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Summer Safety Tips from Dr. Lavin

Hello all! Dr. Lavin here with an announcement about keeping pets happy, healthy, and safe this summer. We’ve been in a bit of a heat wave lately and it’s super important to keep our furry friends in mind! Heat stroke is all too common and can very quickly become deadly. Here are some helpful tips to minimize risk of heat stroke in your dogs and cats…?

❗️ Make sure they have access to fresh, cool water at all times! This is an important way to help keep dogs hydrated as well as cool, especially in the summer months. You may need to keep a closer eye on the water dish as many pets will finish off their water bowl quicker in these hot days. ?

❗️Make sure wherever they are kept during the day stays cool! Keeping the house around 77 degrees max should ensure our dogs and cats stay safe. Use of fans and air conditioning can help keep the house cool for them. With thick fur coats, they cannot tolerate as hot of temperatures as we can. If you’re hot, your pet is DEFINITELY too hot! ?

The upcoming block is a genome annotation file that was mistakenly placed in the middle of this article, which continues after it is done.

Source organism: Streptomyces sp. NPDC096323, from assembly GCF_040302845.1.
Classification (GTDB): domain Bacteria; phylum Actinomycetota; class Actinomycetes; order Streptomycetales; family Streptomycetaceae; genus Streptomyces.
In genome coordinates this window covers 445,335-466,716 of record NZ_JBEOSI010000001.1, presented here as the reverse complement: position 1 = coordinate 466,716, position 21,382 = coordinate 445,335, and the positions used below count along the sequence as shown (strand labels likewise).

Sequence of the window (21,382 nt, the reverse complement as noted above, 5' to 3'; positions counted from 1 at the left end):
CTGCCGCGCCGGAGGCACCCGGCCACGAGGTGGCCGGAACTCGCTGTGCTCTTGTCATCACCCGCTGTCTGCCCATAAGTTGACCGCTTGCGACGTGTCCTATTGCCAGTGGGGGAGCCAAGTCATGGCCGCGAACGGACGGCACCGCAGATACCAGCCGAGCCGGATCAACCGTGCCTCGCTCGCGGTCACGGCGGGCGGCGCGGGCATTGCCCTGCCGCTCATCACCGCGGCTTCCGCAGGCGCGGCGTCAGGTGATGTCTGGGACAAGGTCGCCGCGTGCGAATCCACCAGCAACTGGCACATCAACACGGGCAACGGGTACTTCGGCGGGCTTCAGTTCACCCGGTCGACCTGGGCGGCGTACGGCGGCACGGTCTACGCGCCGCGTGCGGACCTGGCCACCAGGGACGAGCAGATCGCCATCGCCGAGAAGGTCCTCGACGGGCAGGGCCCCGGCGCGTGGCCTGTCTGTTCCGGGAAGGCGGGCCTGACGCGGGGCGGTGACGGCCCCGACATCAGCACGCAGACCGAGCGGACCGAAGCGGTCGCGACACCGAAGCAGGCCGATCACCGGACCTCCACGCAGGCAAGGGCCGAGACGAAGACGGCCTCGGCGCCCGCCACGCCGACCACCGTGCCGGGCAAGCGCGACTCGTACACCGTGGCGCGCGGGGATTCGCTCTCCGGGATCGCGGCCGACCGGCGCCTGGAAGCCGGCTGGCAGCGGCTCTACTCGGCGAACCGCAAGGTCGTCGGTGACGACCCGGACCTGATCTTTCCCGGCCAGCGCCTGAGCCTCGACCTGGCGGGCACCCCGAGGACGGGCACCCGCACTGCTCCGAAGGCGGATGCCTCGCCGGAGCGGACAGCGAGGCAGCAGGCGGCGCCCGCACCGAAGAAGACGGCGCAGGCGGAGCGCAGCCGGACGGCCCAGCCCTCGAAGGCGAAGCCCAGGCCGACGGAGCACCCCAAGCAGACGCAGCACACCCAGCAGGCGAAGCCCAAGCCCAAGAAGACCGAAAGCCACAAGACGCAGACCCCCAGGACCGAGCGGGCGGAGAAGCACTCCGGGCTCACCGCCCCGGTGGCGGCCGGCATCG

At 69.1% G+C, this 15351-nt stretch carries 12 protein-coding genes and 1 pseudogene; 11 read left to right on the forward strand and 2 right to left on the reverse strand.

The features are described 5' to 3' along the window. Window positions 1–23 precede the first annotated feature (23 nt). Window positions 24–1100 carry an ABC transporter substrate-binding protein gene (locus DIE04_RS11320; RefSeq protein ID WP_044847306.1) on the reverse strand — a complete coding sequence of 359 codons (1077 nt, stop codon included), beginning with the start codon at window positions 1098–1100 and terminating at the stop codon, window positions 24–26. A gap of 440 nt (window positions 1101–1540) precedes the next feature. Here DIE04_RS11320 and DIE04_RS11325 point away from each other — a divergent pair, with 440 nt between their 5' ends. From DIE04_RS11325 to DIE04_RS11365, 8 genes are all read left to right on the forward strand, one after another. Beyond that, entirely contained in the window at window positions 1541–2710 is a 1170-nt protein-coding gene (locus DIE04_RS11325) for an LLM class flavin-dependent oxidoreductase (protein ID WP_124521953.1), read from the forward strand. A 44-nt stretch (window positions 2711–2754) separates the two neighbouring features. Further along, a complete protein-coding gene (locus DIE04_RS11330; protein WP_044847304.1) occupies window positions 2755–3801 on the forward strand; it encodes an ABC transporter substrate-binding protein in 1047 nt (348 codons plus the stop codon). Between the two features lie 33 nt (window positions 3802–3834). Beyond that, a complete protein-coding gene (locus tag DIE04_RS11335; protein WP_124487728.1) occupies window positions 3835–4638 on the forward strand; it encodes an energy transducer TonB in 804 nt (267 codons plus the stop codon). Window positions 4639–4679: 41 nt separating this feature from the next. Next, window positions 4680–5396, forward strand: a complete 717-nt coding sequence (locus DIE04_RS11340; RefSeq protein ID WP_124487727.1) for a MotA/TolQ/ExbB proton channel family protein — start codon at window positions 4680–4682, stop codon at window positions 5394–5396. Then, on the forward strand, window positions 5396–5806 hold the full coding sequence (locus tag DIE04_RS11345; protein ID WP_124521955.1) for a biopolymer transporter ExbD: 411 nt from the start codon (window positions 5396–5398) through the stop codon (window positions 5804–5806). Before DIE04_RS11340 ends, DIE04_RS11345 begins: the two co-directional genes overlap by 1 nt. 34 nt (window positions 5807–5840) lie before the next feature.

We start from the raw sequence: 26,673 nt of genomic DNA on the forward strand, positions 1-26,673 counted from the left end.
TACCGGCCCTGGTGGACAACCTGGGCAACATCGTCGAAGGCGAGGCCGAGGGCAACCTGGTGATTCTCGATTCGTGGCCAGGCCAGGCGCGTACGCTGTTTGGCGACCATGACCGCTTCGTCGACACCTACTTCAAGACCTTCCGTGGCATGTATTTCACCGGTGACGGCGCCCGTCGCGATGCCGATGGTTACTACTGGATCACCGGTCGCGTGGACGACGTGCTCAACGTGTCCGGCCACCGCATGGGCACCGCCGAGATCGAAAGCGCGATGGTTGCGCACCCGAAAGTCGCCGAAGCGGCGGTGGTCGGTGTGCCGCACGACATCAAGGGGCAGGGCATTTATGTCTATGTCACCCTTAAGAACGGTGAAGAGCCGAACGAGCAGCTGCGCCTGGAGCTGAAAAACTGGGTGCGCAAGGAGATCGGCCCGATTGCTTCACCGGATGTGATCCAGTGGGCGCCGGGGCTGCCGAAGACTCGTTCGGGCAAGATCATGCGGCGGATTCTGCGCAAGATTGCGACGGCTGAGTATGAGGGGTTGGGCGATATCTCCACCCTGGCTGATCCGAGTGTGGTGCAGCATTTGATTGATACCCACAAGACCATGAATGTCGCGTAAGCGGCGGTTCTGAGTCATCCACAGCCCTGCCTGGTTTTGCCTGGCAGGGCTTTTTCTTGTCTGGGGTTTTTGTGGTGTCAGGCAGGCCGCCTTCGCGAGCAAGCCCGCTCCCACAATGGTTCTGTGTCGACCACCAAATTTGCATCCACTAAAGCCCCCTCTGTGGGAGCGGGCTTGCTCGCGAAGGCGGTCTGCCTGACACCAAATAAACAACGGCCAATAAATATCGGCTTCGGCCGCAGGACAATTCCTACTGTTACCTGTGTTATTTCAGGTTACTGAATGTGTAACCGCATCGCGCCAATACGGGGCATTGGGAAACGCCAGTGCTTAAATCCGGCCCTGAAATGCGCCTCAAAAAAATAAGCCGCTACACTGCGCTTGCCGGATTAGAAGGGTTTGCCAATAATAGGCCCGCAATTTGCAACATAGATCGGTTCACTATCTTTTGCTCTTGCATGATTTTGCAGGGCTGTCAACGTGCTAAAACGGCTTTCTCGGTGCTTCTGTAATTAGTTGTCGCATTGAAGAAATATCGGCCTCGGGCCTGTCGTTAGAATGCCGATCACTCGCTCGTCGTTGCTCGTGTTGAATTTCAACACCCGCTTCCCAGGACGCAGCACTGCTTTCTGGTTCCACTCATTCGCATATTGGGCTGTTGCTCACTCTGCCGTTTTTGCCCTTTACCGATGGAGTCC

❗️Be sure to allow time for breaks between exercise. Hiking with your dog can be fun, but it’s important to allow some rest time for dogs so they do not become overheated. Take frequent breaks and bring water and a water dish along for the hike. ?

❗️If your dog is brachycephalic (meaning has a short, flat nose… such as a pug, English bulldog, French bulldog, Boston terrier, and many others), it is important to know they are even higher risk for heat stroke than other dogs. It is very easy for them to get overheated and get heat stroke. Due to their anatomy, they have a harder time keeping cool. ?

❗️Never, EVER leave a dog in a hot car! If it is over 70 degrees outside, it is TOO HOT for a dog or cat to be left in a car (yes, EVEN WITH THE WINDOWS CRACKED). It gets up to dangerous temperatures within minutes and is a cause of death in too many animals each year. ?

‼️ And finally, if you are concerned your dog may be overheated or have heat stroke, get them to a veterinarian right away! Prior to bringing them, hosing them down in cool water and putting rubbing alcohol on their paw pads frequently can help bring their temperature down. ?